Joe Gilbertson | May 23, 2022 | 8
Jerry and me
There is a lot of criticism over the influence and the use of social media platforms as vehicles of misinformation and vitriol. But there is another story to tell. It is about a guy named Jerry Brown and me.
He died recently. I grieve him as a dear and valued friend – even shed a tear upon hearing the news. And that is remarkable because I never met Jerry. I never heard his voice on the telephone. We never exchanged emails.
The only common denominator was that we both spent a lifetime in Chicago – under very different circumstances. I grew up in an all-white lower-income blue-collar neighborhood on the northwest side. Jerry spent his life in the segregated inner city. I staked my political claim with the Republican Party. Jerry was a staunch Democrat. We both engaged in civic and political activities throughout our lives.
Other than that, we were just two guys with Facebook accounts. Somewhere along the line the mysterious Zuckerberg algorithms connected us. I cannot recall if he had responded to something of mine that popped up on his home page – or something he wrote popped up on mine. It does not matter.
However, it started, Jerry and I carried on a multi-year dialogue – or more of a discourse that also included others in those threads. They were the kind of exchanges you would expect of friends. We talked of family, the old day, religion, history, health and, of course, politics. There was no one on Facebook that I interacted with more than I did with Jerry.
Jerry did not like President Trump, to say the least. And he was not overly fond of Republican policies in general. But he was both an intelligent and principled person. He never saw the “other side” as consummate evil – or his side as having a monopoly on goodness. He was a black man, but he never saw himself as tribal. As a matter of fact, many of his strongest admonitions were directed to black folks acting badly. He was as hard on the activities of black gangs as he was on the violence of white supremacists. It was that ““principal”” thing.
On Facebook, he operated as a self-appointed reporter – drawing attention to things he liked or disliked in his community. He was also an educator – sharing his years of knowledge and wisdom. And he was a scold. He did not hold back when he thought someone needed a good tongue-lashing.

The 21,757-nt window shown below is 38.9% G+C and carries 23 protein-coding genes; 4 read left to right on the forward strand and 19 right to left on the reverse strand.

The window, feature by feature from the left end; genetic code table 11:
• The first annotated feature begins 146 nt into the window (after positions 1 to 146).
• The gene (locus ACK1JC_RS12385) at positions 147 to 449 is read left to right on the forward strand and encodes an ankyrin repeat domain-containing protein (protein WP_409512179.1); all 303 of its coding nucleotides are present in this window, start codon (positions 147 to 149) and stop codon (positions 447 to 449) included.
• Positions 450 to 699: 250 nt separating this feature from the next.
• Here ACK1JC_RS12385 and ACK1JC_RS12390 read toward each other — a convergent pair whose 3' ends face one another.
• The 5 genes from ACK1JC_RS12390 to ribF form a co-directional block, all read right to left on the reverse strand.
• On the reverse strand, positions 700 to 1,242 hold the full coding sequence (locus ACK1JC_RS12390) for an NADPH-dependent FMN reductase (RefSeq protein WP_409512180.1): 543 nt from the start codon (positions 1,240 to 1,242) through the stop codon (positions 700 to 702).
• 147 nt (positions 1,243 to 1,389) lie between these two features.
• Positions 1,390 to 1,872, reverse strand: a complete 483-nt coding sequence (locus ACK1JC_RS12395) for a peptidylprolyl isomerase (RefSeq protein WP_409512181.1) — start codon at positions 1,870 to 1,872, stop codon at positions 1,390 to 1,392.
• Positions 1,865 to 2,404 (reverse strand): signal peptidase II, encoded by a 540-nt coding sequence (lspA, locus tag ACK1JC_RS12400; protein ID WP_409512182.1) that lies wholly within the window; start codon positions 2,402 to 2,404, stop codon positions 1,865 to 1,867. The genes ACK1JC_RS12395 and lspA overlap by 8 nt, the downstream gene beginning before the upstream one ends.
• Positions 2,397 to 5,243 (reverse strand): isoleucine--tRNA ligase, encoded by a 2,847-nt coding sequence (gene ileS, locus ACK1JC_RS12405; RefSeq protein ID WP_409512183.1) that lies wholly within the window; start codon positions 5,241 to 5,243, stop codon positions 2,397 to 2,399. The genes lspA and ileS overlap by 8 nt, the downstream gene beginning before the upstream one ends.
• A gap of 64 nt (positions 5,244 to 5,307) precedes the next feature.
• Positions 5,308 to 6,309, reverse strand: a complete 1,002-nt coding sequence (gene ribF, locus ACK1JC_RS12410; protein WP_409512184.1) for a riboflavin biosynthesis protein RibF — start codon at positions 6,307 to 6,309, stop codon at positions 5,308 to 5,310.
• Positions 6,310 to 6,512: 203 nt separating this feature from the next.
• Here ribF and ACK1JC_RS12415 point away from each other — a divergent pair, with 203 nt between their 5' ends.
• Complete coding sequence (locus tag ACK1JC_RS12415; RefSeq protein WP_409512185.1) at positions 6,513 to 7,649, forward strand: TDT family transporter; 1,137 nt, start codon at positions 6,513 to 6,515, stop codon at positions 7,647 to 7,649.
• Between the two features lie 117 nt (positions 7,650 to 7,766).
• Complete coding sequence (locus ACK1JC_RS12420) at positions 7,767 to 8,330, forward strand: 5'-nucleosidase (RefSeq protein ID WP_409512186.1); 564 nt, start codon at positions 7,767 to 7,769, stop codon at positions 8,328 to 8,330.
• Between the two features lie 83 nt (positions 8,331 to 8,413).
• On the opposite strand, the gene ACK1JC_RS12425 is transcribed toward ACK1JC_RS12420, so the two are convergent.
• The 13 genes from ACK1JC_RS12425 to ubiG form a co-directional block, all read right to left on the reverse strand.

Jerry also had a sense of humor that seemed to be founded on a general joy of life. He could express anger at situations but never was an angry person. We had hoped to meet one day – maybe have dinner. I imagine that we would have laughed a lot.
If you followed Jerry’s Facebook postings, you would also know that he was a family man – proud of his children and grandchildren. Bursting with pride, to use the term. I got to know them to a degree through the postings – and I would say that Jerry had every reason to be proud. He did a good job as father and grandfather.
I have a lot of family stuff on my Facebook – birthdays, holidays, and the accomplishments of my kids. Inevitably, there would be a “like” from Jerry – and often that iconic “heart.”
I have often mentioned in commentaries that I had never hated another human … ever. I saw the same in Jerry. He looked at every situation through an unadulterated principle of right and wrong. He had a moral compass that guided him.
His health had been declining in recent years – high blood pressure, cancer — but his lasts posts – a day or so before he died – never gave any hint that the world would lose him so soon. He was still reporting, educating and … scolding.
I often wondered if it is possible that when we move beyond this mortal plain, we get the God in whom we believed. I hope that is true for Jerry. He has earned a high place in the heaven of his faith.
See … social media is not all bad. I am thankful to have known Jerry and had him as a true “friend.” I will miss him.
So, there ‘tis.